Discover more from Experimental History
Psychology is experimental history
To study humans, try bothering them.
[This is a rebroadcast of one of my earliest posts, and it’s the story of how this blog got its name. This time with audio!]
Turn on the TV and you’ll see psychologists: In Treatment, Lie to Me, Criminal Minds, Mindhunter, The Sopranos. Go on the internet and you’ll see psychologists: of the top 25 most-viewed TED talks of all time, five are by psychologists (seven if you count psychiatrists and neuroscientists). Go to college and you’ll see psychologists: 60% of college students take Psych 101. Of course, to get there, you’ll have to take psychological tests: the SAT, ACT, TOEFL, or Sorting Hat.
Talk to humans and you’ll hear words psychologists made up: cognitive dissonance, implicit bias, emotional intelligence, grit, growth mindset, stereotype threat, extraversion, nudges, confirmation bias, and groupthink, not to mention the alphabet soup of diagnoses (ADHD, OCD, PTSD), and the Freudian classics (ego, repression, anal fixation). Visit Google, Apple, Amazon, or Facebook and you’ll find psychologists tinkering with the tools that govern our lives.
Psychology is successful because people are naturally more interested in what’s going on in their minds than what’s going on in their small intestines. We fall in love with humans, give birth to them, work for them, vote for them, buy things from them, and sometimes get killed by them, so understanding them a little better seems like a good use of time. (Whether psychologists deserve all this attention or use it wisely is a separate question.)
Yet most people don’t really understand what psychologists do. I rediscover this every time someone at a party asks me what I do and I have to explain what I don’t do: I’m a psychologist but I don’t treat patients, I can’t figure out what’s wrong with their mother, and I can’t prescribe them anything. When I tell people that I spent much of the past five years asking study participants to have conversations and then asking them when they wanted those conversations to end, they don’t know what to do with me. (Studying when conversations end makes me a real hit at parties.) “So, uh, what…what do you learn from that?” they ask before gently drifting away to talk to someone else. This isn’t just because I’m a social psychologist rather than a clinical psychologist; my clinical colleagues don’t have much more success explaining that they’re writing a statistical package that calculates bridge centrality, or that they’re collecting data on “finstagrams.”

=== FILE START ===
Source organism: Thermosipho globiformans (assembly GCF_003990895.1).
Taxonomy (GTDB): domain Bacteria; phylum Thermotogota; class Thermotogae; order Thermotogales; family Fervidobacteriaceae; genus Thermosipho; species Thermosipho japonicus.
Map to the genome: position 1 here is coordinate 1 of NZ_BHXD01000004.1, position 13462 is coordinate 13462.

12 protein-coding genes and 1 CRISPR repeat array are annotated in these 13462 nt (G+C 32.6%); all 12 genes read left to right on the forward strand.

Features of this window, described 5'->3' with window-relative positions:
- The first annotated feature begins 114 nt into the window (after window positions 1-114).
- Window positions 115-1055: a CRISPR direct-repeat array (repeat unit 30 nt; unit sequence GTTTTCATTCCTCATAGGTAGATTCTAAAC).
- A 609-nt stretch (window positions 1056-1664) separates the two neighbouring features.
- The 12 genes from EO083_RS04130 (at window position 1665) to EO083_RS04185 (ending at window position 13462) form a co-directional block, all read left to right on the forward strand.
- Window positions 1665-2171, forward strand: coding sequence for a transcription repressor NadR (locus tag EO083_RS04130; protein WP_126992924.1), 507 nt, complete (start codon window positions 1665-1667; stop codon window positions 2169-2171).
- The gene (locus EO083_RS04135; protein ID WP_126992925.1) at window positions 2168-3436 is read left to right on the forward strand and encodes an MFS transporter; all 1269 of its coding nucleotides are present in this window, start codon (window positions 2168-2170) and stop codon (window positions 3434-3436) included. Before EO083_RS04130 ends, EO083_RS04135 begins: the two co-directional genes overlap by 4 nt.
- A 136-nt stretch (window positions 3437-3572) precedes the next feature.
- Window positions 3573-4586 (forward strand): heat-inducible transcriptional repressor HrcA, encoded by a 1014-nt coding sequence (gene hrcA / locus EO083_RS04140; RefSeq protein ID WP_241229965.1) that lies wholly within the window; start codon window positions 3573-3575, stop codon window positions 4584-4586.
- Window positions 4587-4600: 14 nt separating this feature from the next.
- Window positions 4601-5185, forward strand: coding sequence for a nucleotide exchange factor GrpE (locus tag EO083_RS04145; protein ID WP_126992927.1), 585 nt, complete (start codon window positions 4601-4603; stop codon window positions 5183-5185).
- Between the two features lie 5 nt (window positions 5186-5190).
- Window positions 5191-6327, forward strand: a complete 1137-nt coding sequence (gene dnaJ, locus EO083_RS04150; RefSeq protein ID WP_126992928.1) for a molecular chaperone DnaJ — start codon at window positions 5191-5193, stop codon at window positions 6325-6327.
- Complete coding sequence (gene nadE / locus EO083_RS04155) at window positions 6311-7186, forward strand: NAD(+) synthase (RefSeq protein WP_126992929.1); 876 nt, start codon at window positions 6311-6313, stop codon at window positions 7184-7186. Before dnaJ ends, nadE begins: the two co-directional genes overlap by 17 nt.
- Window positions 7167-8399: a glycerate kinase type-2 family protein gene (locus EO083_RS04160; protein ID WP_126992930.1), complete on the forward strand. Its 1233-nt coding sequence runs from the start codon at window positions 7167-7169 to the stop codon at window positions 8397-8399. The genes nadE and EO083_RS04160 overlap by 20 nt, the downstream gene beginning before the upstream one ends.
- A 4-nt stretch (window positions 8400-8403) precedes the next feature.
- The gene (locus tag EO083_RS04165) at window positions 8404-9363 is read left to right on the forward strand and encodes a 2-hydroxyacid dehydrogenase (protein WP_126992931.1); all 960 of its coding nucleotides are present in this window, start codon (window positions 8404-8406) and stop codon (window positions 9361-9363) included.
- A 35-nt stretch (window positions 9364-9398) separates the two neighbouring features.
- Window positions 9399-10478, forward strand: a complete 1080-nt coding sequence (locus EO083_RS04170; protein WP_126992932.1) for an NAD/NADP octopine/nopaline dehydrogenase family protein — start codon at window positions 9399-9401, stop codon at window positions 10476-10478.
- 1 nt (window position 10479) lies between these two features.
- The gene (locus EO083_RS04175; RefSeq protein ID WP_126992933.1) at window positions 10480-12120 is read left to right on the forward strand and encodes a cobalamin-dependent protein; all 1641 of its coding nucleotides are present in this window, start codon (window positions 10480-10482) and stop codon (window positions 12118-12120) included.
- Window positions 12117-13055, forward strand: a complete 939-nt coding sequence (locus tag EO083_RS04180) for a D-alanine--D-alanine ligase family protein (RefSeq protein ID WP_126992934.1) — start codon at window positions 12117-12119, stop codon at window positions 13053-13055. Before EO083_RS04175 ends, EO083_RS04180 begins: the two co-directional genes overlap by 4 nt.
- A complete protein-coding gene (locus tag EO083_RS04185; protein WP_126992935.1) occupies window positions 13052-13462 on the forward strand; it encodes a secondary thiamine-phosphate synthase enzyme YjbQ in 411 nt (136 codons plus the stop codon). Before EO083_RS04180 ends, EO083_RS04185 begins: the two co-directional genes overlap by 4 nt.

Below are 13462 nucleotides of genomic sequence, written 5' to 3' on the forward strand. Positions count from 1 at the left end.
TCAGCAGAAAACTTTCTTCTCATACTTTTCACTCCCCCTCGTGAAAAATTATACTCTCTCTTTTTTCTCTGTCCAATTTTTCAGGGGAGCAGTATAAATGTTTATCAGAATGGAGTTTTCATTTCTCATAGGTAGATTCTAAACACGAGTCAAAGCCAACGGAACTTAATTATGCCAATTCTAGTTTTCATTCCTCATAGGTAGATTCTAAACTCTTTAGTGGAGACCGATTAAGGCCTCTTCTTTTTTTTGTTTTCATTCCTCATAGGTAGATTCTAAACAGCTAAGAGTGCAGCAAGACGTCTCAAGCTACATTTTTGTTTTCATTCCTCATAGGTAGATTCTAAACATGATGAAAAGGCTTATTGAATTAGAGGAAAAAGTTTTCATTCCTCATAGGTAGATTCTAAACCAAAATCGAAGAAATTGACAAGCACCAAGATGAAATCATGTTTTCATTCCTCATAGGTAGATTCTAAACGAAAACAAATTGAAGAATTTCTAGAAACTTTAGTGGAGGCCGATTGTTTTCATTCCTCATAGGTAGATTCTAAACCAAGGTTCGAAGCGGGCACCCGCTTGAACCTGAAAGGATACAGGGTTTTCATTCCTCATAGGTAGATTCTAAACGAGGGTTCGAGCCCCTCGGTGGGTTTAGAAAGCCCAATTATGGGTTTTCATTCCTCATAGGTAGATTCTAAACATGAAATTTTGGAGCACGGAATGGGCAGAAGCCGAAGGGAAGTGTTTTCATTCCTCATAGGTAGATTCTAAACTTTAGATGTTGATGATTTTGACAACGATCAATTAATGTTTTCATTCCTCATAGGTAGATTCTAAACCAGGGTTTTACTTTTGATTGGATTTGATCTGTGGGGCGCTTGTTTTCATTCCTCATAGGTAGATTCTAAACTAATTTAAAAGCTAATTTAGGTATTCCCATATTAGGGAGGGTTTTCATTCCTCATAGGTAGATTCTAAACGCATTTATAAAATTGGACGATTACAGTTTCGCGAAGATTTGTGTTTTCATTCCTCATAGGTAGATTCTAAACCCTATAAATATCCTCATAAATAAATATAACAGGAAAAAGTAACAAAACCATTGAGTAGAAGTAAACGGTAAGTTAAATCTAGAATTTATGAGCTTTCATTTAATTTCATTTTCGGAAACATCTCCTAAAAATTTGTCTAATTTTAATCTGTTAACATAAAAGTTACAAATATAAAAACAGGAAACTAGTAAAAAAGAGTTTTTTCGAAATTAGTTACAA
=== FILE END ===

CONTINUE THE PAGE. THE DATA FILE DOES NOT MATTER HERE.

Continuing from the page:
I don’t blame them. I didn’t begin to understand what psychologists do until I started doing it myself. In high school, I played pretend chemist by making green fire with barium and a Bunsen burner. I played pretend biologist by collecting lots of potato bugs and putting them in a jar; I forget what we were supposed to learn from this, but a lot of potato bugs died. I played pretend mathematician by proving you can solve a triangle if you know the length of two sides and the angle between them. I played pretend historian by reading Anne Frank’s diary, pretend author by writing a poem, pretend politician by running for student council.